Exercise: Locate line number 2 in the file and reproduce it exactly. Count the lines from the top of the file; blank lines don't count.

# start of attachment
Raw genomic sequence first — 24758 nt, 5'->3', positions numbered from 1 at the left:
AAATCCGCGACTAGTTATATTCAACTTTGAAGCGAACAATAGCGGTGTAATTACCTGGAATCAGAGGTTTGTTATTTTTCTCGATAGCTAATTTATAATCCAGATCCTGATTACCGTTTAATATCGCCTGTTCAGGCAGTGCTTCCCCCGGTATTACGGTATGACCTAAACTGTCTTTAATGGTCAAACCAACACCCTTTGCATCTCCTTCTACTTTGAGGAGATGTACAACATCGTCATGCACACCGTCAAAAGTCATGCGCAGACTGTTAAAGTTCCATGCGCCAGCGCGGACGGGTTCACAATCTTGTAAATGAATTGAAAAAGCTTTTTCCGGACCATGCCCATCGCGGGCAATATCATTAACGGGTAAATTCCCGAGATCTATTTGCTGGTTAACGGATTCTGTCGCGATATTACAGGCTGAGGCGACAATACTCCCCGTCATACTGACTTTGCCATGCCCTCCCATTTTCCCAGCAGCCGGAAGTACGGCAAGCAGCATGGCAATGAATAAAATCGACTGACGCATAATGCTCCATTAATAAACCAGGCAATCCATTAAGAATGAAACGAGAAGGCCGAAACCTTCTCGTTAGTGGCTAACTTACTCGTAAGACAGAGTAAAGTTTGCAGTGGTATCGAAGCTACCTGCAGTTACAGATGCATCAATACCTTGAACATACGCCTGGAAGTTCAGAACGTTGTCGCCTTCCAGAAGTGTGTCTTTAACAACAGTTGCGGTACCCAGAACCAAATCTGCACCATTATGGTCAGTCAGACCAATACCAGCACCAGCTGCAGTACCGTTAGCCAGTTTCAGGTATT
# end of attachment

AAATCCGCGACTAGTTATATTCAACTTTGAAGCGAACAATAGCGGTGTAATTACCTGGAATCAGAGGTTTGTTATTTTTCTCGATAGCTAATTTATAATCCAGATCCTGATTACCGTTTAATATCGCCTGTTCAGGCAGTGCTTCCCCCGGTATTACGGTATGACCTAAACTGTCTTTAATGGTCAAACCAACACCCTTTGCATCTCCTTCTACTTTGAGGAGATGTACAACATCGTCATGCACACCGTCAAAAGTCATGCGCAGACTGTTAAAGTTCCATGCGCCAGCGCGGACGGGTTCACAATCTTGTAAATGAATTGAAAAAGCTTTTTCCGGACCATGCCCATCGCGGGCAATATCATTAACGGGTAAATTCCCGAGATCTATTTGCTGGTTAACGGATTCTGTCGCGATATTACAGGCTGAGGCGACAATACTCCCCGTCATACTGACTTTGCCATGCCCTCCCATTTTCCCAGCAGCCGGAAGTACGGCAAGCAGCATGGCAATGAATAAAATCGACTGACGCATAATGCTCCATTAATAAACCAGGCAATCCATTAAGAATGAAACGAGAAGGCCGAAACCTTCTCGTTAGTGGCTAACTTACTCGTAAGACAGAGTAAAGTTTGCAGTGGTATCGAAGCTACCTGCAGTTACAGATGCATCAATACCTTGAACATACGCCTGGAAGTTCAGAACGTTGTCGCCTTCCAGAAGTGTGTCTTTAACAACAGTTGCGGTACCCAGAACCAAATCTGCACCATTATGGTCAGTCAGACCAATACCAGCACCAGCTGCAGTACCGTTAGCCAGTTTCAGGTATT